This paper maps the recent changes in the discourse on sexuality and reproduction and identifies new conceptual perspectives on gender and sexuality. It examines the recently legitimised concepts of reproductive rights, sexual health and sexual rights in the ICPD Programme of Action, the Beijing Platform for Action and the Social Summit in Copenhagen. The paper considers the status and meaning of these terms vis-a-vis an agenda for social transformation on the basis that the sexual and reproductive health and rights agenda aims to transform the sphere of sexual and reproductive needs; the domains of gender power relations; and the subjective views of women's bodies and reproduction. Lastly, the paper analyses the possibility of distinguishing between gender and sexuality. The "two-sex model" of western thinking helped establish the nuclear family in the modern era, in which sexuality took on a mostly procreative role, and was seen as necessary to unite two complementary opposites. The author argues that deconstructing this model would help to make gender equality as a premise for political, juridical, social and economic justice.

Source: Harvard School of Public Health, Department of Population and International Health, 665 Huntington Avenue, Boston, MA 02115, USA.

Gupta, Geeta Rao. 2000. Gender, Sexuality, and HIV/AIDS: The What, the Why, and the How. Plenary Address, 12th International AIDS Conference, Durban, South Africa, July 12, 2000. 13p.

Issues related to the heterosexual transmission of HIV, and gender and sexuality, which are significant factors in HIV transmission, treatment, care and support, are explored in this paper. Research had identified the different ways in which the power imbalance in gender relations curtails women's sexual autonomy and expands male sexual freedom, increasing their vulnerability to HIV infection. The power imbalance also affects women's access to and use of services and treatment. To address this imbalance, several programmes to transform gender relations have been carried out, such as efforts to work with couples, rather than individual women and men, or programmes that seek to empower women by improving their access to information, skills, services and technology. Policies are also important to decrease the gender gap in education, improve women's access to economic resources, increase their political participation, and protect them from violence. The success of new and promising HIV/ AIDS biomedical technologies such as vaccines depend on equal access for all women and men, girls and boys as well as identification and solution of the potential gender-specific constraints to their use.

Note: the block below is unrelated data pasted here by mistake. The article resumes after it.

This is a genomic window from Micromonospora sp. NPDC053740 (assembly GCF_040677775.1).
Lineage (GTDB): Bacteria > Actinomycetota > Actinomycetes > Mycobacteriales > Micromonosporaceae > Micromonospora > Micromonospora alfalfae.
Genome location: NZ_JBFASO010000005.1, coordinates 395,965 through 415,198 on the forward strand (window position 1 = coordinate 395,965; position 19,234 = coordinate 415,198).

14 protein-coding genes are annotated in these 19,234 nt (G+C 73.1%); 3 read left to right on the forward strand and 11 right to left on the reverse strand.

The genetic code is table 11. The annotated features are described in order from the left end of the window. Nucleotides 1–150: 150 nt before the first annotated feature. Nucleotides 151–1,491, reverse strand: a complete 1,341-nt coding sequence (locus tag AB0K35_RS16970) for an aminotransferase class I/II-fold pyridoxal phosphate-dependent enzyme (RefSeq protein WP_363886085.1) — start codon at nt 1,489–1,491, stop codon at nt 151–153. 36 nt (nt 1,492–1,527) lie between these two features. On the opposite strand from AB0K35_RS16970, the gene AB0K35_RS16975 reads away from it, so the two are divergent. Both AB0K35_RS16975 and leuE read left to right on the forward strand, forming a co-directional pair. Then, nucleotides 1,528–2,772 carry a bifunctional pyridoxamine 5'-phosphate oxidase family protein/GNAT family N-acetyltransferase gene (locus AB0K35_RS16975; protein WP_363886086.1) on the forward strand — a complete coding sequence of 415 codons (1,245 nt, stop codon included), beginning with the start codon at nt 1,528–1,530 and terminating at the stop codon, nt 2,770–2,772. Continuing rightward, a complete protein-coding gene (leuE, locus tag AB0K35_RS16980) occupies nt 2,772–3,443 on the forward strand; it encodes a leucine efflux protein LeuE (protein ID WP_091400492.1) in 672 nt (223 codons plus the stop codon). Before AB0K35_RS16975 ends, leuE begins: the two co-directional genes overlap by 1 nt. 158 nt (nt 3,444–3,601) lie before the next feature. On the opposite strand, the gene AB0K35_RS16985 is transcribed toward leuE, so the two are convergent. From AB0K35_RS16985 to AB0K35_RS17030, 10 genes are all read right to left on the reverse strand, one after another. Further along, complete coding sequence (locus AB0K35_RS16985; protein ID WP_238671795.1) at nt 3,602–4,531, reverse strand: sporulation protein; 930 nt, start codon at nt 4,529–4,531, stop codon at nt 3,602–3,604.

Source: Geeta Rao Gupta, International Centre for Research on Women (ICRW), 1717 Massachusetts Avenue, NW; Suite 302, Washington, DC 20036, USA. Tel: (202) 7970007; Fax: (202) 7970020.

Oloka-Onyango, J.; Udagama, Deepika. 2001. "Globalization and its impact on the full enjoyment of human rights". Progress Report. 53rd Session of the Sub-Commission on the Promotion and Protection of Human Rights. New York: Commission on Human Rights, UN Economic and Social Council. 40p.